Below are the different calorie restrictions, the last bullet point being the most extreme case.
-Comparison group: No changes in daily calories
-Calorie restriction group: Calories cut by 25%
-Calorie restriction plus exercise group: Calories cut by 12.5%, calories burned in exercise raised by 12.5%
-Very low calorie group: Calories cut to 890 daily calories until 15% of body weight was lost, followed by a weight-maintenance diet.

The study showed that any calorie restrictive diet, stressing foods densely packed with vitamins and antioxidants, could ultimately lead to better longevity predictors and weight loss. Although, all four groups lost weight, the groups on a type of calorie restrictive program had the most success. Below is each group’s average percentage of weight lost during the six-month study:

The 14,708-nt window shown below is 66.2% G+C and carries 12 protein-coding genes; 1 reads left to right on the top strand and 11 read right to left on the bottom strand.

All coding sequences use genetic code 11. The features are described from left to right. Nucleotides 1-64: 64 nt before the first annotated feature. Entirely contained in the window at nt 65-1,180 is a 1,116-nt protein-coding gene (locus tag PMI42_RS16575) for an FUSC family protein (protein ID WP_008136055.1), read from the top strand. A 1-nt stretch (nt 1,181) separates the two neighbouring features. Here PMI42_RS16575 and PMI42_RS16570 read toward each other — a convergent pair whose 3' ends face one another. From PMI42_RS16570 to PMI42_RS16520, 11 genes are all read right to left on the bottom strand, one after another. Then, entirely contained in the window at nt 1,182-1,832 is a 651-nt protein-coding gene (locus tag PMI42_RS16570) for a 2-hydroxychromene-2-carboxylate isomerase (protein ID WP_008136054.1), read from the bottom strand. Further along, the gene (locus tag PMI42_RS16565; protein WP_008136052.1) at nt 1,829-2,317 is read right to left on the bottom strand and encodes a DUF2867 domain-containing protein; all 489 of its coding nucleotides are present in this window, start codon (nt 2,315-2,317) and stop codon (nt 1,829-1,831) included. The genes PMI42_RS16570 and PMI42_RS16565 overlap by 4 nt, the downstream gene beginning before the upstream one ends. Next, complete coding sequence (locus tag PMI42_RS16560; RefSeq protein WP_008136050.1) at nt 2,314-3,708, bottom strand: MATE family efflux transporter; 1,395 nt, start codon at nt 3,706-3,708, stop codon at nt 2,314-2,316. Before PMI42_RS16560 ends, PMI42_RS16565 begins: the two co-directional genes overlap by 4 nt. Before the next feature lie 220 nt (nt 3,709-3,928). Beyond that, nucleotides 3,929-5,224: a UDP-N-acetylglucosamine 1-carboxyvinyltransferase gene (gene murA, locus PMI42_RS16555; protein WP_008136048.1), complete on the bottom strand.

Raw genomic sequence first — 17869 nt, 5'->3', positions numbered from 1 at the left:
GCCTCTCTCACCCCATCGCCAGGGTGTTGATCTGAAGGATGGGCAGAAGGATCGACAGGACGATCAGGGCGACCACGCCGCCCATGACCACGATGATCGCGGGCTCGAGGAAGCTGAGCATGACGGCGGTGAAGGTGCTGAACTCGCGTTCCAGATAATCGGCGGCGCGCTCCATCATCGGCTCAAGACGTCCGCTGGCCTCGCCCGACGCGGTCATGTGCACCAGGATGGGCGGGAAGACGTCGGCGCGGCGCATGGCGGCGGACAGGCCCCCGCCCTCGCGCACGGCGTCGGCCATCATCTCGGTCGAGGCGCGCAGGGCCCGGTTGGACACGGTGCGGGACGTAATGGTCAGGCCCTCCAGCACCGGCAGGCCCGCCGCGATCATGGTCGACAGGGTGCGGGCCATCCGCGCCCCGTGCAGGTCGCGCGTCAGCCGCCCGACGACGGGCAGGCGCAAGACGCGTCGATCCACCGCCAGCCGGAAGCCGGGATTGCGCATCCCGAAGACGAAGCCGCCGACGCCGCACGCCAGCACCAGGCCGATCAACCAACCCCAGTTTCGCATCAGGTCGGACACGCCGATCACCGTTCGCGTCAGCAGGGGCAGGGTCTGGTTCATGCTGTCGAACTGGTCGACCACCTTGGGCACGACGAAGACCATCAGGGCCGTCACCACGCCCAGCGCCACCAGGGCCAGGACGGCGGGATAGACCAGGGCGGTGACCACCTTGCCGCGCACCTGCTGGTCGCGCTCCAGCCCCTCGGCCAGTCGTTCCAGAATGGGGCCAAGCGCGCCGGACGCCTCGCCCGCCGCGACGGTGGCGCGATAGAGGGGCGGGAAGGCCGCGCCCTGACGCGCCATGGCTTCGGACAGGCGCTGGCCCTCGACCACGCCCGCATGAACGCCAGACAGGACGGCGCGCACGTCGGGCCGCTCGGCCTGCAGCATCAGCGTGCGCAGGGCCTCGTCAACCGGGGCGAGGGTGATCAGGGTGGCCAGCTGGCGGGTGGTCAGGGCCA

-Comparison group: 1%
-Calorie restriction group: 10%
-Calorie restriction plus exercise group: 10%
-Very low calorie group: 14%

A twenty-five percent calorie restriction daily, or 12.5 calorie restriction with 12.5 calories burned through exercise, is not a big sacrifice when the rewards of longevity and weight loss are possible.

Menopause and Obesity
After menopause, many women notice that their muscle-to-fat ratio tilts in favor of the latter and the battle of the bulge is increasingly difficult. All the hormones, especially estradiol and testosterone, can help tip the scale back in the right direction.